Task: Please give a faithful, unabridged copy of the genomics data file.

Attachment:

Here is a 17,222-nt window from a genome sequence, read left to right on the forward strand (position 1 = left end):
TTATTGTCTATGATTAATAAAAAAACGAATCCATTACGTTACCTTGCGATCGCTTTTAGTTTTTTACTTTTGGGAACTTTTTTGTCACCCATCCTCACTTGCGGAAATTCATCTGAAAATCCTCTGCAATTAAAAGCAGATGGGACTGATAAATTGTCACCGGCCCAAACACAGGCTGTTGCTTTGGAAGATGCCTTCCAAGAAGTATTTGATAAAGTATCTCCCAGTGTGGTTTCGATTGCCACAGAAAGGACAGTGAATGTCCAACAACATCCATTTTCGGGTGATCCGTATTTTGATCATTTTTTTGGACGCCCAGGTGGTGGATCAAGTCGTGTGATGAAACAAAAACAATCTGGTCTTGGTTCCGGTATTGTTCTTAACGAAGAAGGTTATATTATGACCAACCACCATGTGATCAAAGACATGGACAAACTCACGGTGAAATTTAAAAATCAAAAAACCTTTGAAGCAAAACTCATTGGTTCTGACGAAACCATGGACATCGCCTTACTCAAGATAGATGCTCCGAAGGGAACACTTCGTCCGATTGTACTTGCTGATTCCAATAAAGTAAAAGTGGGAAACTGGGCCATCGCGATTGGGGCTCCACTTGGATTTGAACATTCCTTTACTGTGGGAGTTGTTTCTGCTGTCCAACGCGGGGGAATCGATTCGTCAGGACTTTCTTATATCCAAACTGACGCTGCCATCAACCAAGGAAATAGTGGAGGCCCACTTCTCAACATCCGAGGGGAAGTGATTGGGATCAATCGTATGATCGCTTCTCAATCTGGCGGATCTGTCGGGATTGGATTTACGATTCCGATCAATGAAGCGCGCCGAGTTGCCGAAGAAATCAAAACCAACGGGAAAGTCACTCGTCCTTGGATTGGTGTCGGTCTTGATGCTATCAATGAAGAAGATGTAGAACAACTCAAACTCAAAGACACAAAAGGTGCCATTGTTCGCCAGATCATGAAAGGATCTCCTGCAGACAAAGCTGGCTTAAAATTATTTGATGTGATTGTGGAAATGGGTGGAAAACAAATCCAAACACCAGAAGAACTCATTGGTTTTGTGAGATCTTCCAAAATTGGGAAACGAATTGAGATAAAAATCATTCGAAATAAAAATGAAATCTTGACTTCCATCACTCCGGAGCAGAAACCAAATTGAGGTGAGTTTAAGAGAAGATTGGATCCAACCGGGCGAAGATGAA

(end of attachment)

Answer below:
Here is a 17,222-nt window from a genome sequence, read left to right on the forward strand (position 1 = left end):
TTATTGTCTATGATTAATAAAAAAACGAATCCATTACGTTACCTTGCGATCGCTTTTAGTTTTTTACTTTTGGGAACTTTTTTGTCACCCATCCTCACTTGCGGAAATTCATCTGAAAATCCTCTGCAATTAAAAGCAGATGGGACTGATAAATTGTCACCGGCCCAAACACAGGCTGTTGCTTTGGAAGATGCCTTCCAAGAAGTATTTGATAAAGTATCTCCCAGTGTGGTTTCGATTGCCACAGAAAGGACAGTGAATGTCCAACAACATCCATTTTCGGGTGATCCGTATTTTGATCATTTTTTTGGACGCCCAGGTGGTGGATCAAGTCGTGTGATGAAACAAAAACAATCTGGTCTTGGTTCCGGTATTGTTCTTAACGAAGAAGGTTATATTATGACCAACCACCATGTGATCAAAGACATGGACAAACTCACGGTGAAATTTAAAAATCAAAAAACCTTTGAAGCAAAACTCATTGGTTCTGACGAAACCATGGACATCGCCTTACTCAAGATAGATGCTCCGAAGGGAACACTTCGTCCGATTGTACTTGCTGATTCCAATAAAGTAAAAGTGGGAAACTGGGCCATCGCGATTGGGGCTCCACTTGGATTTGAACATTCCTTTACTGTGGGAGTTGTTTCTGCTGTCCAACGCGGGGGAATCGATTCGTCAGGACTTTCTTATATCCAAACTGACGCTGCCATCAACCAAGGAAATAGTGGAGGCCCACTTCTCAACATCCGAGGGGAAGTGATTGGGATCAATCGTATGATCGCTTCTCAATCTGGCGGATCTGTCGGGATTGGATTTACGATTCCGATCAATGAAGCGCGCCGAGTTGCCGAAGAAATCAAAACCAACGGGAAAGTCACTCGTCCTTGGATTGGTGTCGGTCTTGATGCTATCAATGAAGAAGATGTAGAACAACTCAAACTCAAAGACACAAAAGGTGCCATTGTTCGCCAGATCATGAAAGGATCTCCTGCAGACAAAGCTGGCTTAAAATTATTTGATGTGATTGTGGAAATGGGTGGAAAACAAATCCAAACACCAGAAGAACTCATTGGTTTTGTGAGATCTTCCAAAATTGGGAAACGAATTGAGATAAAAATCATTCGAAATAAAAATGAAATCTTGACTTCCATCACTCCGGAGCAGAAACCAAATTGAGGTGAGTTTAAGAGAAGATTGGATCCAACCGGGCGAAGATGAA